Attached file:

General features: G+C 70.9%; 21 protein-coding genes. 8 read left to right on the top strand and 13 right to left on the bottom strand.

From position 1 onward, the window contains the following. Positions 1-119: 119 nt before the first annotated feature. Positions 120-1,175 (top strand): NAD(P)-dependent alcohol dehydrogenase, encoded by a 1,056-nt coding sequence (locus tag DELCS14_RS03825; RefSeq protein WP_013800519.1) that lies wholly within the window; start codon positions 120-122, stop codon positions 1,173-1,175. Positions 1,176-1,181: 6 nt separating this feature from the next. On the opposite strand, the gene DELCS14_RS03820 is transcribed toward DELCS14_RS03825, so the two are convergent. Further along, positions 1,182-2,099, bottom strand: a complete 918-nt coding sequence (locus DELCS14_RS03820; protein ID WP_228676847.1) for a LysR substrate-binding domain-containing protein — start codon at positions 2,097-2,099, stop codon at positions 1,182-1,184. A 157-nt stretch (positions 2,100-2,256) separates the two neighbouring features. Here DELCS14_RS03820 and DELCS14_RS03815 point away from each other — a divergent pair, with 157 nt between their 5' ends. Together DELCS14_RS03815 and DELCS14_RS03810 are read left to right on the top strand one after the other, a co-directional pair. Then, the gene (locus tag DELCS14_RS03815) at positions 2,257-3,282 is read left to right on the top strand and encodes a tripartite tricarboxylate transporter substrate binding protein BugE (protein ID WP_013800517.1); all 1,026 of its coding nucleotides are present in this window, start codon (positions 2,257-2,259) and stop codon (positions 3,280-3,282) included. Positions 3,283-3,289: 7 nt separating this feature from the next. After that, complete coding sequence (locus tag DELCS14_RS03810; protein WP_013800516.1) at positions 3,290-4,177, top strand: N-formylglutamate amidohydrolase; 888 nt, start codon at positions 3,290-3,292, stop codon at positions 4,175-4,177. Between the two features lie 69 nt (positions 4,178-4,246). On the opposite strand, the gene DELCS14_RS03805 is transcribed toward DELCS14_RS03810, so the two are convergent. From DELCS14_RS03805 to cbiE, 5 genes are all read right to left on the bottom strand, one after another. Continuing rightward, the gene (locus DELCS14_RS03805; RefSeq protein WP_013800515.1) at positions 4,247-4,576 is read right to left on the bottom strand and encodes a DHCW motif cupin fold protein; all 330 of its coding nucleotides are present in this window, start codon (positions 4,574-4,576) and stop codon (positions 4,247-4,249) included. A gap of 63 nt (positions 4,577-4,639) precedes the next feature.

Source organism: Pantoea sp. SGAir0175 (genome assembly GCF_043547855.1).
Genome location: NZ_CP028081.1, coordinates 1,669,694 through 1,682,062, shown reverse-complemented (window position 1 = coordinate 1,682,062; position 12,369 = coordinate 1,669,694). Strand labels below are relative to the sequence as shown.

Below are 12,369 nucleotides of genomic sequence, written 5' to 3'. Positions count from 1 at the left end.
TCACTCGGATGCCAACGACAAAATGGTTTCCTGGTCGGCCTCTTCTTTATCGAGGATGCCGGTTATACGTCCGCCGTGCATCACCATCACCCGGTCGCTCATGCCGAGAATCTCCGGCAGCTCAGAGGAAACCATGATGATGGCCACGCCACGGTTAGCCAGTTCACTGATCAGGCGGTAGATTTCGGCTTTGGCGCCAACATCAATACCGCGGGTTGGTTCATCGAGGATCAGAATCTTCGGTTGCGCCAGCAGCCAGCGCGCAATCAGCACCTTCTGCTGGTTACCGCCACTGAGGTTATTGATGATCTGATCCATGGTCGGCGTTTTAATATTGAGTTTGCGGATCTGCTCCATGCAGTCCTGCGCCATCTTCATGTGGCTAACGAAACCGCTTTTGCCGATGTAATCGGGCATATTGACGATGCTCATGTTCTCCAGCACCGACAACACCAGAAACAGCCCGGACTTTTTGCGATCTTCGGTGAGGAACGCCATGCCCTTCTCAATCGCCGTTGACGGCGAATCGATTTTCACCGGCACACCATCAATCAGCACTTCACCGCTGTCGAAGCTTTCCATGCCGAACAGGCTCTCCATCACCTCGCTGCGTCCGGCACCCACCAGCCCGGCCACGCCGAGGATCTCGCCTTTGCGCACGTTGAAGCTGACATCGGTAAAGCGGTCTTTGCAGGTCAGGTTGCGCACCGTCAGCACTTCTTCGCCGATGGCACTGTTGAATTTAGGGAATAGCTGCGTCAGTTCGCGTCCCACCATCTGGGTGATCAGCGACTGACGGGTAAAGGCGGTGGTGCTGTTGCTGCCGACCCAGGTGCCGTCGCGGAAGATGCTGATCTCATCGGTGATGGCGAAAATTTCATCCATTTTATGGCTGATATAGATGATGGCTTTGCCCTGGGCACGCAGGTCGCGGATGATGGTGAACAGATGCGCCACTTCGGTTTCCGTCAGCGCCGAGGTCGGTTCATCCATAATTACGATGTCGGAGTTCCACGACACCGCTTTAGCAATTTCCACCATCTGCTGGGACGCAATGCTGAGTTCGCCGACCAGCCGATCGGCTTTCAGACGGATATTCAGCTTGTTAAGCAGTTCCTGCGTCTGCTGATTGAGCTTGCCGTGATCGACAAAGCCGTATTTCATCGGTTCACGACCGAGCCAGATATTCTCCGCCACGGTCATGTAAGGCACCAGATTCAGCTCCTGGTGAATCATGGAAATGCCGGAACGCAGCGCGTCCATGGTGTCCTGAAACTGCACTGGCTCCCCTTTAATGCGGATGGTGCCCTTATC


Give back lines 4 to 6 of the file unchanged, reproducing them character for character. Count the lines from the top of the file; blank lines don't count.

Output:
Genome location: NZ_CP028081.1, coordinates 1,669,694 through 1,682,062, shown reverse-complemented (window position 1 = coordinate 1,682,062; position 12,369 = coordinate 1,669,694). Strand labels below are relative to the sequence as shown.

Below are 12,369 nucleotides of genomic sequence, written 5' to 3'. Positions count from 1 at the left end.
TCACTCGGATGCCAACGACAAAATGGTTTCCTGGTCGGCCTCTTCTTTATCGAGGATGCCGGTTATACGTCCGCCGTGCATCACCATCACCCGGTCGCTCATGCCGAGAATCTCCGGCAGCTCAGAGGAAACCATGATGATGGCCACGCCACGGTTAGCCAGTTCACTGATCAGGCGGTAGATTTCGGCTTTGGCGCCAACATCAATACCGCGGGTTGGTTCATCGAGGATCAGAATCTTCGGTTGCGCCAGCAGCCAGCGCGCAATCAGCACCTTCTGCTGGTTACCGCCACTGAGGTTATTGATGATCTGATCCATGGTCGGCGTTTTAATATTGAGTTTGCGGATCTGCTCCATGCAGTCCTGCGCCATCTTCATGTGGCTAACGAAACCGCTTTTGCCGATGTAATCGGGCATATTGACGATGCTCATGTTCTCCAGCACCGACAACACCAGAAACAGCCCGGACTTTTTGCGATCTTCGGTGAGGAACGCCATGCCCTTCTCAATCGCCGTTGACGGCGAATCGATTTTCACCGGCACACCATCAATCAGCACTTCACCGCTGTCGAAGCTTTCCATGCCGAACAGGCTCTCCATCACCTCGCTGCGTCCGGCACCCACCAGCCCGGCCACGCCGAGGATCTCGCCTTTGCGCACGTTGAAGCTGACATCGGTAAAGCGGTCTTTGCAGGTCAGGTTGCGCACCGTCAGCACTTCTTCGCCGATGGCACTGTTGAATTTAGGGAATAGCTGCGTCAGTTCGCGTCCCACCATCTGGGTGATCAGCGACTGACGGGTAAAGGCGGTGGTGCTGTTGCTGCCGACCCAGGTGCCGTCGCGGAAGATGCTGATCTCATCGGTGATGGCGAAAATTTCATCCATTTTATGGCTGATATAGATGATGGCTTTGCCCTGGGCACGCAGGTCGCGGATGATGGTGAACAGATGCGCCACTTCGGTTTCCGTCAGCGCCGAGGTCGGTTCATCCATAATTACGATGTCGGAGTTCCACGACACCGCTTTAGCAATTTCCACCATCTGCTGGGACGCAATGCTGAGTTCGCCGACCAGCCGATCGGCTTTCAGACGGATATTCAGCTTGTTAAGCAGTTCCTGCGTCTGCTGATTGAGCTTGCCGTGATCGACAAAGCCGTATTTCATCGGTTCACGACCGAGCCAGATATTCTCCGCCACGGTCATGTAAGGCACCAGATTCAGCTCCTGGTGAATCATGGAAATGCCGGAACGCAGCGCGTCCATGGTGTCCTGAAACTGCACTGGCTCCCCTTTAATGCGGATGGTGCCCTTATC